I have a theory that newspapers fly to Tonga. Like storm petrels and harrier hawks, they tend to flutter down on Nuku'alofa's main drag, dirty and ruffled after their long journey. Because of the time it has taken them to reach the Friendly Islands, papers often lose their news interest. It is hard to get very excited about an election or rugby game which was won or lost months ago.
Last week, though, I was alarmed to pick up a smudged and torn copy of the Guardian in a Nuku'alofa cafe, and learn that, some time in May, Lou Reed had entered a hospital in Cleveland and received an emergency liver transplant. Had the frontman of the Velvet Underground died weeks ago, without anybody to mourn him in the Friendly Islands? I was relieved when I read more of the article, and learned that the great man had come through his ordeal, and was now robust enough to resume the tai chi exercises which have apparently taken up a good deal of his time in recent years.*
When Lou Reed finally dies the obituaries will be full of stories about his days with the Velvet Underground, when he wrote grinding epics with titles like 'Heroin' and 'Waiting for the Man' and shot up on stage, but I've always loved 'New Sensations', a song he released in the mid-'80s, when he had kicked the drugs and booze and developed an unlikely interest in disco.** 'New Sensations' features a Donna Summer-style synth line, and begins with a complaint about the decadence and negativity of life in oh-so-hip New York City.
Complaining that his New York friends are like 'human tuinols', Lou jumps on his new motorbike and heads through the suburbs to the countryside:
I rode to Pennsylvania through the Delaware Gap
Sometimes I got lost and had to check the map
I stopped at a roadside diner for a burger and a coke
There were some country folk and some hunters inside
Somebody got married and somebody else died
I went to the jukebox and played a hillbilly song
They was arguing about football as I waved and went outside
And headed for the mountains feeling warm inside
I love that GPZ so much you know that I could kiss her
Ooh, New Sensations
It's amazing how good those words sound when Lou floats them over a few chords. With its vision of an escape from the corrupt city into a purifying countryside, 'New Sensations' fits easily in the hoary tradition of pastoral literature, alongside the likes of Marvell's 'The Mowing Song' and Hemingway's Fiesta. The song has become something of a private anthem for me, since I rode an aeroplane from Auckland to the tropics and began my labours at the 'Atenisi Institute.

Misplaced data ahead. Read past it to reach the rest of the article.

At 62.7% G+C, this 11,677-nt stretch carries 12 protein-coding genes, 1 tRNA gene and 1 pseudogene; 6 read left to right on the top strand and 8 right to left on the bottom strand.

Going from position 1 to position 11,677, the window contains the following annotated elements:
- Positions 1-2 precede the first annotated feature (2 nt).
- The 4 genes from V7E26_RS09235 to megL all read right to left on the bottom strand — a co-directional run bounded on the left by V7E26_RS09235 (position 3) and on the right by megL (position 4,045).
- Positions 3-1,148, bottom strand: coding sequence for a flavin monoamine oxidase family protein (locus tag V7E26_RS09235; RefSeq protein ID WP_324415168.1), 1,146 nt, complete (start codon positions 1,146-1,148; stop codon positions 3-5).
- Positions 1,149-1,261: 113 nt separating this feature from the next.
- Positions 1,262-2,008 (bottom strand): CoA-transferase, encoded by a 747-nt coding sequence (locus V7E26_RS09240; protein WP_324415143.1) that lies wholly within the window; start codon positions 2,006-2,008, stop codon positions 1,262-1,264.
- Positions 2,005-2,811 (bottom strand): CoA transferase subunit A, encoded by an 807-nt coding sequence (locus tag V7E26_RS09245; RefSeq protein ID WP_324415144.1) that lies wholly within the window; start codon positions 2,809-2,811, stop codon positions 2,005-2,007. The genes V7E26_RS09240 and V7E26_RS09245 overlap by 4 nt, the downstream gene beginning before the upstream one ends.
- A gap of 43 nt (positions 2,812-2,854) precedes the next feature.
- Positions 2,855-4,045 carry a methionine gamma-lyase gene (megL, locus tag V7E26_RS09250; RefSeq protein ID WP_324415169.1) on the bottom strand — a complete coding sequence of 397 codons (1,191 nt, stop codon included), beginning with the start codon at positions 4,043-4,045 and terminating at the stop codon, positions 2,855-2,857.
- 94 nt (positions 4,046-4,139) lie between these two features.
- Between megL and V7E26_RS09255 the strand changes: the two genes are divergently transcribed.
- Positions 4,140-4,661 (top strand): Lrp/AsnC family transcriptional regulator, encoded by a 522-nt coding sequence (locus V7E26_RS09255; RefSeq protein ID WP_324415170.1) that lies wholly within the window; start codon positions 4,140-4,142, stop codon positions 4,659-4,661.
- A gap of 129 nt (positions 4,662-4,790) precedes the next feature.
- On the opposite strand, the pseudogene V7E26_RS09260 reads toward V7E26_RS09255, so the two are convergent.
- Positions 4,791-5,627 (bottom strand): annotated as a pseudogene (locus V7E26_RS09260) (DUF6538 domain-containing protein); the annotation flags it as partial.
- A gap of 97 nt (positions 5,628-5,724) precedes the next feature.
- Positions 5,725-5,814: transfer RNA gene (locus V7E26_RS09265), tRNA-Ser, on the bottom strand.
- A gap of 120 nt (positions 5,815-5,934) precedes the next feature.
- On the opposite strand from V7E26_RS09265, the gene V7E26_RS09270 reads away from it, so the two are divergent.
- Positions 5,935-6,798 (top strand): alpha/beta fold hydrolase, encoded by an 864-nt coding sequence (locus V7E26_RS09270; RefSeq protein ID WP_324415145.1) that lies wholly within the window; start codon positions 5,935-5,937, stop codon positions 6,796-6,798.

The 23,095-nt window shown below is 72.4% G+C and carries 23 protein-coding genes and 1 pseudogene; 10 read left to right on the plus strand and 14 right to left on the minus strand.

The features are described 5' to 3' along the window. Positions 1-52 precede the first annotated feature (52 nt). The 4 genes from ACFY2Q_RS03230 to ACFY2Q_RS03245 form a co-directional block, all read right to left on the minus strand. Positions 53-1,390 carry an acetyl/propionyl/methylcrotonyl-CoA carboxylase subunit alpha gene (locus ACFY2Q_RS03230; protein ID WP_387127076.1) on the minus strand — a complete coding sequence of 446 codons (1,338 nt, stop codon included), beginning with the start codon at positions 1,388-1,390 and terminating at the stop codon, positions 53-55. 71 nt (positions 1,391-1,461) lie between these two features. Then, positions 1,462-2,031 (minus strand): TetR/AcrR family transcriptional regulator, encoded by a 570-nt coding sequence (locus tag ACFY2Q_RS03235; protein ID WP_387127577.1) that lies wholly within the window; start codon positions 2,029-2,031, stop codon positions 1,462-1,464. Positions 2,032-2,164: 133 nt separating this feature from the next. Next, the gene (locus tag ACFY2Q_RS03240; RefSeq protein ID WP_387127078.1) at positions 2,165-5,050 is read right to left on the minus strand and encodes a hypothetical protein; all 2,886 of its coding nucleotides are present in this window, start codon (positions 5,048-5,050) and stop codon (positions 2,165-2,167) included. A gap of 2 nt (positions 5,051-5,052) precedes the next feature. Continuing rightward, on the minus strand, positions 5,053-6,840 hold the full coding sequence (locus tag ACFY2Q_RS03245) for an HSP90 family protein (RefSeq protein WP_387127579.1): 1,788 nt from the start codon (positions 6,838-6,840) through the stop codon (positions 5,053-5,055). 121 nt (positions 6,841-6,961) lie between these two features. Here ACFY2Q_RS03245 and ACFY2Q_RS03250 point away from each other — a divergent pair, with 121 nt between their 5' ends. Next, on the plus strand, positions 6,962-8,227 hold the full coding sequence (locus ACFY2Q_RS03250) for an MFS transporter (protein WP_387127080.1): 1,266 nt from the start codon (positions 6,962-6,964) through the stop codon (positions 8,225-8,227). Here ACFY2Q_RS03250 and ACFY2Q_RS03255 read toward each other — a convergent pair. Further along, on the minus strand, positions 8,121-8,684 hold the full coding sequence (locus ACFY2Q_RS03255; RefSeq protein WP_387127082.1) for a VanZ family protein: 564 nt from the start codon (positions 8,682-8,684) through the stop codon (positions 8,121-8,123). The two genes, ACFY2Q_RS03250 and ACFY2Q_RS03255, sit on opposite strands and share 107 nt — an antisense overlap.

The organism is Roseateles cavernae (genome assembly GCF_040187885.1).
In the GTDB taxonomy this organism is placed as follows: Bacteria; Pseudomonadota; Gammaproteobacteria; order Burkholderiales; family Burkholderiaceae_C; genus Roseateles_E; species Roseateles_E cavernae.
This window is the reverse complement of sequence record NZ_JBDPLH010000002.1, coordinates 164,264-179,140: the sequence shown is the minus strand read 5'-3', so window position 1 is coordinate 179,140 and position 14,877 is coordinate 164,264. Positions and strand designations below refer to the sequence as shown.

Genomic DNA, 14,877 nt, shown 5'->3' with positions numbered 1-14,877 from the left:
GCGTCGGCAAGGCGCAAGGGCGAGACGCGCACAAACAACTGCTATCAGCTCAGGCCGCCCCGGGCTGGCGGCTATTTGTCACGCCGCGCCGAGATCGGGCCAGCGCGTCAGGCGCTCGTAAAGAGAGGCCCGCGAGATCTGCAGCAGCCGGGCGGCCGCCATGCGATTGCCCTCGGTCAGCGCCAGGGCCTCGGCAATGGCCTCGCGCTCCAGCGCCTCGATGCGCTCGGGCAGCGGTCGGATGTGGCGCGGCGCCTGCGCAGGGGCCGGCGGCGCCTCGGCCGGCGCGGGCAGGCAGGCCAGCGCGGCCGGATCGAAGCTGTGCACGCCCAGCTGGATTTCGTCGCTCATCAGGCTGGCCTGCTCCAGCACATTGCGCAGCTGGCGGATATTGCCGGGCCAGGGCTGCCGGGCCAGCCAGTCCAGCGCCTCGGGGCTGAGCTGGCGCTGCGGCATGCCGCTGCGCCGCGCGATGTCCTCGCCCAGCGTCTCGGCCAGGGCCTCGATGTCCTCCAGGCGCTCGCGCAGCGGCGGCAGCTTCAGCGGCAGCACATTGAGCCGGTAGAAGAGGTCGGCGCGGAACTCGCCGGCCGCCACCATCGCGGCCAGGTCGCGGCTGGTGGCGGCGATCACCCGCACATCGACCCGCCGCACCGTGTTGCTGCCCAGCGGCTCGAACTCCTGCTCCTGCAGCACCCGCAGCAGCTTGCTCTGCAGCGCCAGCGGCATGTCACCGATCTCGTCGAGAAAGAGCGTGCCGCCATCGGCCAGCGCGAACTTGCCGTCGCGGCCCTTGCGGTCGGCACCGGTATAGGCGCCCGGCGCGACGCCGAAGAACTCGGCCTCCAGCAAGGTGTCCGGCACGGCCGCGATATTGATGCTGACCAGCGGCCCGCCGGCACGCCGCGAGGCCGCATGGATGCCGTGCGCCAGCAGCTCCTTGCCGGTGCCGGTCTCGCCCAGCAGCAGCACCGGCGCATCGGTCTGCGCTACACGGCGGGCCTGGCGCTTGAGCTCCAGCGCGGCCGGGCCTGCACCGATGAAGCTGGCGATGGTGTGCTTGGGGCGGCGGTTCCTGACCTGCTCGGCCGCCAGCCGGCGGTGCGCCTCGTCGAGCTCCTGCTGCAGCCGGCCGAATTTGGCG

We wrapped up the first semester of the year at 'Atenisi this week with an inevitable bowl of kava. For a raw recruit like me, the last sixteen weeks haven't always been easy - there were the floods that submerged the campus, the mosquitoes that covered my arms and legs with bites, so that I looked like a giant join-the-dots puzzle, and the hot days that saw me sweat my way through three shirts - but the exhilaration of escape and discovery - of New Sensations - has not dimmed. I'll be back in mid-July for the next semester.
*I do wonder, though, whether one couldn't practice tai chi in a dangerously weakened state. Doesn't tai chi consist of a series of gentle hand and arm movements, performed at an almost supernaturally slow pace? I always expect birds to mistake the tai chi exercisers who gather in Auckland's Albert Park for statues, and land on their hunched shoulders.
**I don't share the fashionable view that disco was an aesthetic disaster. During his recent visit to Nuku'alofa Murray Edmond argued that punk was the last truly modernist art movement, because it shared with long-lost campaigns like Futurism and Vorticism the belief that it was not only possible but desirable to ignore the whole of history, and build an art that was completely new. Murray argued that later movements like hip hop have sought, in postmodern fashion, to recycle rather than reject the past. He made a good theoretical case for punk, but theory can't, for me at least, atone for the joyless ugliness of bands like the Sex Pistols. I'll take Donna Summer over Johnny Rotten anyday.
***When I say all this I don't mean to imply that Auckland is a decadent, nihilistic town, full of human tuinols. How could anyone condemn a city which is home to the Hard to Find bookshop? Using Tonga to criticise Auckland would, in any case, be incoherent, given that more Tongans live in Auckland than in Nuku'alofa. It can be argued that Auckland is a vast mirror in which the whole of the Pacific can be seen, albeit in sometimes distorted and dark ways. Every Pacific people, from the Tongans to the Tuvaluans to the Nauruans to the Chamorro to the Caldoche, have their representatives in Auckland. Peoples who once clung to remote atolls or Stevensonian volcanic isles now colonise streets and flats in Glen Eden or Glenfield or Glen Innes, bringing their songs and dances and legends with them. To catch a bus from the Tongan and Samoan strongholds of Mangere and Otahuhu to the Fijian streets of Papatoetoe is to repeat ancient vaka journeys across the western Pacific. Anthropologists and historians interested in even the most remote and recondite cultures of the tropical Pacific are more and more often finding themselves beating the streets of Auckland, as they search for manuscripts and artefacts brought south and stored, alongside umu covers and lawnmowers, in suburban sheds and garages.
[Posted by Scott Hamilton]